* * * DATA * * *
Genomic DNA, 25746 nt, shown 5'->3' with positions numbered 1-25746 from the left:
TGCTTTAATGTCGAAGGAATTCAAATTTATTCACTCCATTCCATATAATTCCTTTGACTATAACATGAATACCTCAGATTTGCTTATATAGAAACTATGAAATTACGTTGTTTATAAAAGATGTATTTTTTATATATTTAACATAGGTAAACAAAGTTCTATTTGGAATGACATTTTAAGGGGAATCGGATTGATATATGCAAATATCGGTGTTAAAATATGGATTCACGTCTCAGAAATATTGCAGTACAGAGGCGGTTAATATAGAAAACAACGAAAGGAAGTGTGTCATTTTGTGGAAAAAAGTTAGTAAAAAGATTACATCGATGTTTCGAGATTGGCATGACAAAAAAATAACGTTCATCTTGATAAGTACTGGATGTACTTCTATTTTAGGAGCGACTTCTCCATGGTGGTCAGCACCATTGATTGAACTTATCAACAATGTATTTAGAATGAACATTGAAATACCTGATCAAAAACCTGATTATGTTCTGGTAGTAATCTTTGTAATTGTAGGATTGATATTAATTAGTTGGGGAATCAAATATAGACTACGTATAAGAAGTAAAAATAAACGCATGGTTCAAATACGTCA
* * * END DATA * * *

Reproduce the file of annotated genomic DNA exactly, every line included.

Genomic DNA, 25746 nt, shown 5'->3' with positions numbered 1-25746 from the left:
TGCTTTAATGTCGAAGGAATTCAAATTTATTCACTCCATTCCATATAATTCCTTTGACTATAACATGAATACCTCAGATTTGCTTATATAGAAACTATGAAATTACGTTGTTTATAAAAGATGTATTTTTTATATATTTAACATAGGTAAACAAAGTTCTATTTGGAATGACATTTTAAGGGGAATCGGATTGATATATGCAAATATCGGTGTTAAAATATGGATTCACGTCTCAGAAATATTGCAGTACAGAGGCGGTTAATATAGAAAACAACGAAAGGAAGTGTGTCATTTTGTGGAAAAAAGTTAGTAAAAAGATTACATCGATGTTTCGAGATTGGCATGACAAAAAAATAACGTTCATCTTGATAAGTACTGGATGTACTTCTATTTTAGGAGCGACTTCTCCATGGTGGTCAGCACCATTGATTGAACTTATCAACAATGTATTTAGAATGAACATTGAAATACCTGATCAAAAACCTGATTATGTTCTGGTAGTAATCTTTGTAATTGTAGGATTGATATTAATTAGTTGGGGAATCAAATATAGACTACGTATAAGAAGTAAAAATAAACGCATGGTTCAAATACGTCA